Movie Review: ‘King Richard’ takes admirable risks in telling the story of the Williams sisters and their father

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‘King Richard’ follows the story of Richard Williams, the father of tennis superstars Venus and Serena Williams. (Photo courtesy of Metacritic)

Myles Wolf, Movie Columnist

Typically, biographical sports dramas follow an athlete’s rise to stardom. “King Richard” focuses instead on a parent of two sports legends. It is the true story of Richard Williams, the father of Venus and Serena.

While “King Richard” follows the Williams sisters from their days in the ITF Junior Circuit up until Venus’s famous match against Arantxa Sánchez Vicario in 1994, the film’s primary focus is on their father. This unconventional choice ultimately creates a very unique film that expands the boundaries of its genre.

Will Smith’s performance captures the inner conflicts of Richard Williams remarkably well. Smith works meticulously with his dialogue, incorporating subtle tone, inflections and posture to fully embrace his role on the screen. The role of Richard Williams demands much from Smith; he has to play the dedicated provider, the arrogant coach, the charming negotiator and the stubborn father. While some actors would buckle under the stress of these expectations, Smith juggles them so effortlessly that it was difficult to forget the man on the screen wasn’t the real Richard Williams.

Richard is a particularly compelling character. He not only led his daughters towards success, but he also shielded them from the hidden dangers of their neighborhood in Compton. There’s a pivotal scene where Richard confronts a gang member who made nonconsensual advances towards one of his underage daughters. While Richard is horribly beaten, he ultimately protects his children. It is a moment that highlights Richard’s commitment to ensuring his daughters’ safety.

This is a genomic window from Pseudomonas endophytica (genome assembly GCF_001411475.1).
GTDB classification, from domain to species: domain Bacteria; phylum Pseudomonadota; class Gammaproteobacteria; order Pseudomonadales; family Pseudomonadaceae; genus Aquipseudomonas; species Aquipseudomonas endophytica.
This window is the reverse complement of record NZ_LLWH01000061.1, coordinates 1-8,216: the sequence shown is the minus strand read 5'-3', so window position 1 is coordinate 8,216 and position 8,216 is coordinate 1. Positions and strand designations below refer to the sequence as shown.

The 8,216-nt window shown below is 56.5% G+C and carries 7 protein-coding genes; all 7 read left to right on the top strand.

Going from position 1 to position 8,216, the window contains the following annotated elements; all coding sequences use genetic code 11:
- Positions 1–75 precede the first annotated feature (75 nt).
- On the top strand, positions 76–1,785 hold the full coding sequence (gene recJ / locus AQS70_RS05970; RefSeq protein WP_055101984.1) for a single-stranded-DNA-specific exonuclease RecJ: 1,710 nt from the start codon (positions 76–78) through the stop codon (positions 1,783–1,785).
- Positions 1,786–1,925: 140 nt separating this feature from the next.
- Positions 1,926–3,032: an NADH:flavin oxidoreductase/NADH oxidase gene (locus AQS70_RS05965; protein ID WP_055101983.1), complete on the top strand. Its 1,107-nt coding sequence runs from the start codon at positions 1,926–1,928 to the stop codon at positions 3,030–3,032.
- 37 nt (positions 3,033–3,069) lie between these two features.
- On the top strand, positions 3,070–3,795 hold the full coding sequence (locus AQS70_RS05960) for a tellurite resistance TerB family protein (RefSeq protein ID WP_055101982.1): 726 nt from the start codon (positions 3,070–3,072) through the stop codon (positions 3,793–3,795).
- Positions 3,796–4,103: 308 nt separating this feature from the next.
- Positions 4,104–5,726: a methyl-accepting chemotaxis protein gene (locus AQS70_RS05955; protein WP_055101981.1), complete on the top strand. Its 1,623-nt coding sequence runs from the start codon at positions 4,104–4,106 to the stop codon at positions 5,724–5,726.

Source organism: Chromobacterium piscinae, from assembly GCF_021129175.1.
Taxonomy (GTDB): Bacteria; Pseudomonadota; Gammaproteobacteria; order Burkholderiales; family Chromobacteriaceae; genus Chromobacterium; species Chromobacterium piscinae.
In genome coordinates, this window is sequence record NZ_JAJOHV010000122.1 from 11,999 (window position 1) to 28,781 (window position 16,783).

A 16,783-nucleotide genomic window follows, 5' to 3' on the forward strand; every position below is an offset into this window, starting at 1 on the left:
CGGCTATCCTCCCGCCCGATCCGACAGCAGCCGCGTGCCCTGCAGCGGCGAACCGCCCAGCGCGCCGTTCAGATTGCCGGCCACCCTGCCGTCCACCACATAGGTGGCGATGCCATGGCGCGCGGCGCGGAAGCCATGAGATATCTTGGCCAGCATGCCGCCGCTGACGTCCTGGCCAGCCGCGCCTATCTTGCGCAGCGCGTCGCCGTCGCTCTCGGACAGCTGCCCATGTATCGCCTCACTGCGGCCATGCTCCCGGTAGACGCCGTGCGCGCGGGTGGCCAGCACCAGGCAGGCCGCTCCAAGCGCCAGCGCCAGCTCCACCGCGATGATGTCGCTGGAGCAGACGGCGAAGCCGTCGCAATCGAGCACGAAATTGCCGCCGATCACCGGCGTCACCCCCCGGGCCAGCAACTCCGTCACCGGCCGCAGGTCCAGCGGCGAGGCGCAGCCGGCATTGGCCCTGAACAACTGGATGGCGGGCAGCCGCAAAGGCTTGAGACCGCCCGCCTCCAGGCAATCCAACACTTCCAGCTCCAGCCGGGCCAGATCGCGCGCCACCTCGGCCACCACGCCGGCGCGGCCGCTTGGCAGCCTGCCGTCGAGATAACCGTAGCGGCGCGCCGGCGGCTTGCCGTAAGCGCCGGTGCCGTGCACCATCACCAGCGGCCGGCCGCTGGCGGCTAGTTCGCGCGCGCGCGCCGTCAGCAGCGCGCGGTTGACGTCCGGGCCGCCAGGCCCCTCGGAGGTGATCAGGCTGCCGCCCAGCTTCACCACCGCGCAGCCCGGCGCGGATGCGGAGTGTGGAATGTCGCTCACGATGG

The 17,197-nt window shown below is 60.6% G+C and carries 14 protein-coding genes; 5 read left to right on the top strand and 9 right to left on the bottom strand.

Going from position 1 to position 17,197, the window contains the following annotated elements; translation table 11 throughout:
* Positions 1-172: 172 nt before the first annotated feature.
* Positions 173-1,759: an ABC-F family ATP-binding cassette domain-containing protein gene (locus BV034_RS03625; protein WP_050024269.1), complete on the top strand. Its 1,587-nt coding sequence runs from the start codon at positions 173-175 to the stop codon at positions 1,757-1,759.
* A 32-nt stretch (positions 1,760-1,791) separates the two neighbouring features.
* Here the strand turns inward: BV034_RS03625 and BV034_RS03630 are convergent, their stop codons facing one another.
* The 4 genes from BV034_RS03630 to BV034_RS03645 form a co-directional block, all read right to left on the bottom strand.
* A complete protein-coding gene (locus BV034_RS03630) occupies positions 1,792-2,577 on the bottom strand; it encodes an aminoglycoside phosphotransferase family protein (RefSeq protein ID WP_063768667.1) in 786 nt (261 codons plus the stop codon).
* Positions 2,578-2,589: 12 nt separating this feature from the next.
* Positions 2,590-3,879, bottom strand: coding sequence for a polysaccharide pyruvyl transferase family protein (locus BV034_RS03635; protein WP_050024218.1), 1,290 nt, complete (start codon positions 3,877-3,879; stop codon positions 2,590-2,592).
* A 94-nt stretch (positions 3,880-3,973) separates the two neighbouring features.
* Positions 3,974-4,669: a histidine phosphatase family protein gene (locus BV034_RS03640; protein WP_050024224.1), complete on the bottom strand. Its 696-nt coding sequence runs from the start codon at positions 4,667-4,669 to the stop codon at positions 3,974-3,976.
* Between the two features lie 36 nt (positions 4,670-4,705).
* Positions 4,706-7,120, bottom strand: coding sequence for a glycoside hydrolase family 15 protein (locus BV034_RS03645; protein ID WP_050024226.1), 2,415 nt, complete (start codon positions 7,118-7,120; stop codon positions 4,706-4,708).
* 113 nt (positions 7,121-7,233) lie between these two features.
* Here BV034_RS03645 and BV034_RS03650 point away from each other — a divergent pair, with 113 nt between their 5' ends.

I also appreciate that “King Richard” did not shy away from the racial prejudice inherent in tennis. The film shows white families resenting the success of the Williams sisters, whom they felt did not deserve to be there. Another impactful scene shows a white girl refusing to accept a second-place trophy after Venus wins her first tournament. This ongoing, insidious racism, coupled with the dangers of their neighborhood, makes the close-knit relationship between the Williams sisters more believable.

Smith’s performance as Richard Williams and the commentaries on the racism experienced by the Williams sisters are the best parts of the film; everything else is good, but not spectacular. Although the narrative works, it also feels slightly predictable. The actresses playing the Williams sisters demonstrate excellent tennis skills and are strong in humorous moments, but I found them less convincing during dramatic scenes. The film as a whole is strong; however, it has a very lengthy third act that I felt needed a little more cutting.

Ultimately, I feel “King Richard” is worth seeing for the strong performance by Smith and its themes of racial prejudice. It is by no means a perfect film, but I liked the risks it took very much.